To reduce redundant data to minimum possible Oracle allows the creation of an object called as View. A view is mapped to a select statement The table on which the view is based is described in the from clause of the select statement. The select clause consists of a subset of columns of the table. Thus a view which is mapped to the table will in effect have a subset of the actual columns of the tables from which it is built. This technique offers an effective way of hiding the columns When a reference is made to a view its definition is scanned the base table is opened and the view created on top of the base table Hence a view holds no data at all until a specific call to a view is made Oracle engine treats a view as it was base table.

Views Contd
Views that used only for looking at table data are called as Read-Only views. Views that are used to look at the table data as well as Insert, Update and Delete table data is called an Updateable View. SYNTAX CREATE VIEW ViewName AS SELECT Statement EXAMPLE CREATE VIEW V_EMP AS SELECT * FROM EMP VIEW CALL SELECT * FROM ViewName The DROP VIEW command is used to remove a view from the database SYNTAX DROP VIEW ViewName EXAMPLE DROP VIEW V_EMP

Types Of Views
Horizontal View A horizontal view slices the table horizontally to create a view. All columns of the source table are in this view but only some rows are visible EXAMPLE CREATE VIEW V_HORIZ AS Select * FROM Emp WHERE Deptno=10 Vertical View A vertical view slices the table vertically to create a view. All rows of the source table are in this view but only some columns are visible EXAMPLE CREATE VIEW V_VERT AS Select EmpNo,EmpName FROM Emp

Types Of Views
Row/Column Subset View A row/column subset view slices the table horizontally as well as vertically to create a view. Only some columns and some rows of the source table are in this view EXAMPLE CREATE VIEW RowColView AS Select EmpNo, EmpName FROM Emp WHERE DeptNo=10 Grouped View A query specified in a view with a group by clause is called as grouped view EXAMPLE CREATE VIEW GrpView AS Select COUNT(*), SUM(EmpSal) FROM EMP GROUP BY DeptNo Joined View Joined views are created by specifying multi table query that draws data from multiple tables EXAMPLE CREATE VIEW JoinView AS Select D.Dname, E.EmpName From Dept D, Emp E WHERE D.DeptNo=E.EmpNo

Updates on Views
Views can also be used for data manipulation. Views on which data manipulation can be done are called Updateable Views. When an updateable view is given in an Insert, Update or Delete SQL statement modifications to data in the view will be immediately passed to the underlying table For a view to be updateable it should meet the following criteria
Views defined from single table It should not contain GROUP BY, ORDER BY, FUNCTIONS, DISTINCT keyword, Columns with Arithmetic expressions If view uses WITH READ OPTION or WITH CHECK OPTION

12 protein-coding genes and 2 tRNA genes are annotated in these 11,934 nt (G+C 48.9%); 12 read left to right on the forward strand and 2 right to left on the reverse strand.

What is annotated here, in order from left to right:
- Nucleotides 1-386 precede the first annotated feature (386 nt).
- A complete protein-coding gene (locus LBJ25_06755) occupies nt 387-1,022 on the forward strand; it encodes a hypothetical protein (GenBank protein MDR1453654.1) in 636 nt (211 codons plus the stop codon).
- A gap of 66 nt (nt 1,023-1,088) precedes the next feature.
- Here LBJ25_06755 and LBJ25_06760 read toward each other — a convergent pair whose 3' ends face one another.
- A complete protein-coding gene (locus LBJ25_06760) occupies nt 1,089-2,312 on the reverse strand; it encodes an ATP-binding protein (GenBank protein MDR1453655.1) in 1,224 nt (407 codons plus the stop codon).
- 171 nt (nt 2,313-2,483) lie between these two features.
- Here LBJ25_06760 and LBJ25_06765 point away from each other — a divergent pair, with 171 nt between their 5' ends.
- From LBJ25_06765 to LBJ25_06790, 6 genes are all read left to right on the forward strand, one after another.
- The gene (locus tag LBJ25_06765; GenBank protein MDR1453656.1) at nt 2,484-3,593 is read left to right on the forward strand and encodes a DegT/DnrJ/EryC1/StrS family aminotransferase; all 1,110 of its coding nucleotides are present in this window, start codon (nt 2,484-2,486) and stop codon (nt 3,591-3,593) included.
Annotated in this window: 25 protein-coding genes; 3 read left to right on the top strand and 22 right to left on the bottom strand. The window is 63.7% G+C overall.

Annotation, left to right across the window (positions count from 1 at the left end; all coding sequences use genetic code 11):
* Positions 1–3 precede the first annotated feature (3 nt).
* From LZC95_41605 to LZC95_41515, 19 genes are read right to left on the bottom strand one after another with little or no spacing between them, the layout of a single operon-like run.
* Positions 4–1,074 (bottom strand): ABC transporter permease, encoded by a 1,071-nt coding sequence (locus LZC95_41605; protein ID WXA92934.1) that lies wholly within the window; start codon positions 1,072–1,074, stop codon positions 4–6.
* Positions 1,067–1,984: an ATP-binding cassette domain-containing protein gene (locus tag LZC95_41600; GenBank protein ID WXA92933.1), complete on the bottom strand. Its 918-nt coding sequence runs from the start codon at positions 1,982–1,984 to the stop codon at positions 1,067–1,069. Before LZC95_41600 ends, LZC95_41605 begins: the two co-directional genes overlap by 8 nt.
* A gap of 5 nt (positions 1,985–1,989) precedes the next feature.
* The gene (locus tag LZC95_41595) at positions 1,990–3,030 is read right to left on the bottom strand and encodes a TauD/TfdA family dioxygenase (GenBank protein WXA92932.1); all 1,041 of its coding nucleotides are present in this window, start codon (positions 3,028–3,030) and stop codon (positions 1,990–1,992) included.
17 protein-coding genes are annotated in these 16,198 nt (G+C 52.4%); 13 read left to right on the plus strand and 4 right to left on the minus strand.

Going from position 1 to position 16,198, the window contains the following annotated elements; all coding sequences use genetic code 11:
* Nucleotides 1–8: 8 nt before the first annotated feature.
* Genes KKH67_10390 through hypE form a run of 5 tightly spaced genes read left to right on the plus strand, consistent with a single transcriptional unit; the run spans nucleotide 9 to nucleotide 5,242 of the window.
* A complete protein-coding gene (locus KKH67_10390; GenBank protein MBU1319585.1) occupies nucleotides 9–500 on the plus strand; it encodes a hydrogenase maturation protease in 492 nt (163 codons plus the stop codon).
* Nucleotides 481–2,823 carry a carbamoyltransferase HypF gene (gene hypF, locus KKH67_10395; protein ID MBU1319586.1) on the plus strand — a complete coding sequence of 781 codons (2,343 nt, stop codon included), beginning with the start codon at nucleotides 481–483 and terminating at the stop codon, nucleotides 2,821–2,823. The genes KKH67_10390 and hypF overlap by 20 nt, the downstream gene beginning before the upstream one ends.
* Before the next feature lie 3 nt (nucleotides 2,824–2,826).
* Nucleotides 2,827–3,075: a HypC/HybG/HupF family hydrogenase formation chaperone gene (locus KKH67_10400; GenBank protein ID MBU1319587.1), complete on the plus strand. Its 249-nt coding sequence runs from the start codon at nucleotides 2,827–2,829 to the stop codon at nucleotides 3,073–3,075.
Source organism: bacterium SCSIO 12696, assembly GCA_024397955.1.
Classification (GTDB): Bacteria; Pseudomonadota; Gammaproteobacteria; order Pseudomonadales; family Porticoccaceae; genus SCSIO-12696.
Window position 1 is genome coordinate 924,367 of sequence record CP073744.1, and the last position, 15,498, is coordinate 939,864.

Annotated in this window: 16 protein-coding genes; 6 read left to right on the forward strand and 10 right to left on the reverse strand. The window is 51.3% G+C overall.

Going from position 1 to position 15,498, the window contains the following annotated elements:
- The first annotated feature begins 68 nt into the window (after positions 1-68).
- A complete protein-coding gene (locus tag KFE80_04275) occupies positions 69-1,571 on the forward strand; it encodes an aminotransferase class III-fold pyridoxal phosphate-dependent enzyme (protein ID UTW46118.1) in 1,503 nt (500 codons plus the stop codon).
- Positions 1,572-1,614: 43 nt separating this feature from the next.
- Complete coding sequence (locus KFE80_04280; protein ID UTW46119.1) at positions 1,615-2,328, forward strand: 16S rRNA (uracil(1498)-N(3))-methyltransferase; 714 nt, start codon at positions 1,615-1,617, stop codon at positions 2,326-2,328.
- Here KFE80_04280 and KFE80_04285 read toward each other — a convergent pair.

Comparison Of Views and Tables


Table
Comprises of rows and columns (records and fields) Stores data in database occupy some space in database

View
Comprises of query in view definition Contains rows and columns but it is virtual table based on result set of an SQL statement Fields in a view are fields from one or two real tables A glimpse of a table can be shown in a view Does not contain data when it is called goes to memory and fetches data from base tables

Advantages Of Views
Restrict the user from accessing all the data Can be a result of complex query and hence no need of writing the query again and again Definition remains unaffected although there is any change in structure of a table. Does not allow direct access to the tables of data dictionary If data is accessed through view the DBMS automatically checks the data for specified integrity constraints

Disadvantages Of Views
If a view is defined by complex multi table query it may take longer time to run As the complexity is hidden by the view users are not aware of how much complicated task the query is actually performing View should be created as per standard so that it simplifies the job of DBA When a user tries to update a view the DBMS must translate this query into an update on rows of underlying base tables Complex views cannot be uploaded as they are read only type

Triggers
It is a procedure that is automatically invoked by the DBMS in response to specific alteration to the database or table in the database Stored in database as database objects A database that has a set of associated triggers is called as active database Enables DBA to create additional relationships between separate databases SYNTAX CREATE OR REPLACE TRIGGER TriggerName ENABLE | DISABLE BEFORE | AFTER INSERT | UPDATE | DELETE OF ColumnName ON TableName FOR EACH ROW WHEN TriggerCondition DECLARE Variable Declaration BEGIN Trigger Code EXCEPTION Exception Clauses END TriggerName

Trigger Types
Row Level Triggers Fired each time the table is affected by the triggering statement Statement Level Triggers Fired once on behalf of the triggering statement regardless of the number of rows affected EXAMPLE CREATE TRIGGER UpperName AFTER INSERT ON Emp INSERT INTO Emp VALUES (UPPER(Ename)) FOR EACH ROW

Trigger Advantages
Useful for enforcing referential integrity which preserves the defined relationships between tables when rows are added, updated or deleted If the new information is inconsistent in the database error will be raised that will cause the entire transaction to rollback

Trigger Disadvantages
Hampers the performance as the database operation becomes slower due to triggers Cannot modify the table on which triggering action is written or connected by primary key foreign key relation